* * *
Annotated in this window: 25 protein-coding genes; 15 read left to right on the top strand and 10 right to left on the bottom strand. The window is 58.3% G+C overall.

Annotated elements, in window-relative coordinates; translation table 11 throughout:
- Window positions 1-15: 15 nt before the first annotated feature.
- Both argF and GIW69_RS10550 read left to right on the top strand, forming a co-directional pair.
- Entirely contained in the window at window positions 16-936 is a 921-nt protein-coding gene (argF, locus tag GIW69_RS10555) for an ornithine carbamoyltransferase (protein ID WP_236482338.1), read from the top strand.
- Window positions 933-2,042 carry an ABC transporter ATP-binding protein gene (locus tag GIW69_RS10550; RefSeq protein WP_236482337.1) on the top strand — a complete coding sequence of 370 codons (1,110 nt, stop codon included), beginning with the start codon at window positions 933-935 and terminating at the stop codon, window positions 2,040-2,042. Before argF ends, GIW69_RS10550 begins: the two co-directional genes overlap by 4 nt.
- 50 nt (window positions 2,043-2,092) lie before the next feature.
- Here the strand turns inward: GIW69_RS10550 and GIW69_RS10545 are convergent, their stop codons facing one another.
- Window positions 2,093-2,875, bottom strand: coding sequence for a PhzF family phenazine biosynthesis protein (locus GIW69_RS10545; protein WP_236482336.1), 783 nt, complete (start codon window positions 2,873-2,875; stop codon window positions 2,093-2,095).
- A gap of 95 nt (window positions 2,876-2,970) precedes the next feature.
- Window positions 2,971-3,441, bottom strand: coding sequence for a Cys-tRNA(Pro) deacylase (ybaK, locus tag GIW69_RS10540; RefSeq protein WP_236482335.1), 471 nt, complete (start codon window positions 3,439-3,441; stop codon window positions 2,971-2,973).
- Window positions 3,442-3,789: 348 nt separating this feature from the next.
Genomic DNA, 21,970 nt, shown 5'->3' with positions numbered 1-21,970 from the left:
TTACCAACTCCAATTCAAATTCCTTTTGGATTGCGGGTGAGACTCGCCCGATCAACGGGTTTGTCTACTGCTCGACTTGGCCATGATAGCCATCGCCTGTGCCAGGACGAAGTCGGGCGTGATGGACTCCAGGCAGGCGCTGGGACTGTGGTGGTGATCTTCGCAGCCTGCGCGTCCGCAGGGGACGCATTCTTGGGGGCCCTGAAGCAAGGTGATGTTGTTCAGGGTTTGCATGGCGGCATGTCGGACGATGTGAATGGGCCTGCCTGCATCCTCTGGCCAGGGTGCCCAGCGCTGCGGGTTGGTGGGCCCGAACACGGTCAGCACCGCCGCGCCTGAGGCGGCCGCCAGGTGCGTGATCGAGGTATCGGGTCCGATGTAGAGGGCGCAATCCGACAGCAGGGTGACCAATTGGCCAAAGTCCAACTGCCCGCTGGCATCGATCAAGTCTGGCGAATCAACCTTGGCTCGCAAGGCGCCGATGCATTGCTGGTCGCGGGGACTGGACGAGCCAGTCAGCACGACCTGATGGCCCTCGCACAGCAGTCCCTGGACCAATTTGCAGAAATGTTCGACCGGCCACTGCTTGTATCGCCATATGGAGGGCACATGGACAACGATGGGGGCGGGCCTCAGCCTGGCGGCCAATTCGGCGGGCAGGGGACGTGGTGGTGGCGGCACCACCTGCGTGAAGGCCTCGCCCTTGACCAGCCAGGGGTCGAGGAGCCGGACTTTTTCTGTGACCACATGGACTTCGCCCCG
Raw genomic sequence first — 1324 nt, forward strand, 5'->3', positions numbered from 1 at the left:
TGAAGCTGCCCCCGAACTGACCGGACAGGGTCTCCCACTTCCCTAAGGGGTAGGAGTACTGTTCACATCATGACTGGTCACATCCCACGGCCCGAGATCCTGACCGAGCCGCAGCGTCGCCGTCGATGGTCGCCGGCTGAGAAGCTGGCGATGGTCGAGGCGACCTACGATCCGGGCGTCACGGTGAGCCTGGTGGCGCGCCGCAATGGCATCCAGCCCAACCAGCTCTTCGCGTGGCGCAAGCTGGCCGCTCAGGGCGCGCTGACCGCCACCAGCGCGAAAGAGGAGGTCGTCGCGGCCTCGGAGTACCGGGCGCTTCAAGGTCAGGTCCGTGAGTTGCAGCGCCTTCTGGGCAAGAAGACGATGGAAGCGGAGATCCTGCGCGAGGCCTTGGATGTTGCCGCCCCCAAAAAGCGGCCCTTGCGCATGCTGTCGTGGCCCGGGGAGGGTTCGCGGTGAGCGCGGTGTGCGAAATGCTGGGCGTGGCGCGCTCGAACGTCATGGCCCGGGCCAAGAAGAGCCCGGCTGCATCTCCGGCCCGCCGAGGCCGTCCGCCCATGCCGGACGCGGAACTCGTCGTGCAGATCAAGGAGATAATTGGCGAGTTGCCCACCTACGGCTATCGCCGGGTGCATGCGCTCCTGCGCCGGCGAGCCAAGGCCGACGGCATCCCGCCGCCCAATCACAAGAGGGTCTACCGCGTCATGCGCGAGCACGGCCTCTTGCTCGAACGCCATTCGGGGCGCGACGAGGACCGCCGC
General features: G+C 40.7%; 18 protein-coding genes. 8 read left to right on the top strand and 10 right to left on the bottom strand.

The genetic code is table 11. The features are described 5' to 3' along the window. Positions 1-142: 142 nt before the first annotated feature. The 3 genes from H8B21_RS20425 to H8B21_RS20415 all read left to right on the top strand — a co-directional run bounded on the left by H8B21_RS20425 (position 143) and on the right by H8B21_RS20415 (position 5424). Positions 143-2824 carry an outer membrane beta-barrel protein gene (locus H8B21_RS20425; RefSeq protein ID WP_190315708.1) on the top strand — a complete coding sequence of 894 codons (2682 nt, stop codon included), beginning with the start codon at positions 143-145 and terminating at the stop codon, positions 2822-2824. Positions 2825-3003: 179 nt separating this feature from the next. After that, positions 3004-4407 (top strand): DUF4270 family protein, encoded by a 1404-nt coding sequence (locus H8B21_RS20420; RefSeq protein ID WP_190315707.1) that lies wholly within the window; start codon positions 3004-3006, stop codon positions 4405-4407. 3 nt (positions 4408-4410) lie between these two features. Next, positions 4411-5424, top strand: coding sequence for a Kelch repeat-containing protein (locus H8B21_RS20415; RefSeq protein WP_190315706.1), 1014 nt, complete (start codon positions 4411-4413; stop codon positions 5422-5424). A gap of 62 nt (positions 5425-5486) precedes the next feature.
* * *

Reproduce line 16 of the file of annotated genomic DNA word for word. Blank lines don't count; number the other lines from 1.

TGAAGCTGCCCCCGAACTGACCGGACAGGGTCTCCCACTTCCCTAAGGGGTAGGAGTACTGTTCACATCATGACTGGTCACATCCCACGGCCCGAGATCCTGACCGAGCCGCAGCGTCGCCGTCGATGGTCGCCGGCTGAGAAGCTGGCGATGGTCGAGGCGACCTACGATCCGGGCGTCACGGTGAGCCTGGTGGCGCGCCGCAATGGCATCCAGCCCAACCAGCTCTTCGCGTGGCGCAAGCTGGCCGCTCAGGGCGCGCTGACCGCCACCAGCGCGAAAGAGGAGGTCGTCGCGGCCTCGGAGTACCGGGCGCTTCAAGGTCAGGTCCGTGAGTTGCAGCGCCTTCTGGGCAAGAAGACGATGGAAGCGGAGATCCTGCGCGAGGCCTTGGATGTTGCCGCCCCCAAAAAGCGGCCCTTGCGCATGCTGTCGTGGCCCGGGGAGGGTTCGCGGTGAGCGCGGTGTGCGAAATGCTGGGCGTGGCGCGCTCGAACGTCATGGCCCGGGCCAAGAAGAGCCCGGCTGCATCTCCGGCCCGCCGAGGCCGTCCGCCCATGCCGGACGCGGAACTCGTCGTGCAGATCAAGGAGATAATTGGCGAGTTGCCCACCTACGGCTATCGCCGGGTGCATGCGCTCCTGCGCCGGCGAGCCAAGGCCGACGGCATCCCGCCGCCCAATCACAAGAGGGTCTACCGCGTCATGCGCGAGCACGGCCTCTTGCTCGAACGCCATTCGGGGCGCGACGAGGACCGCCGC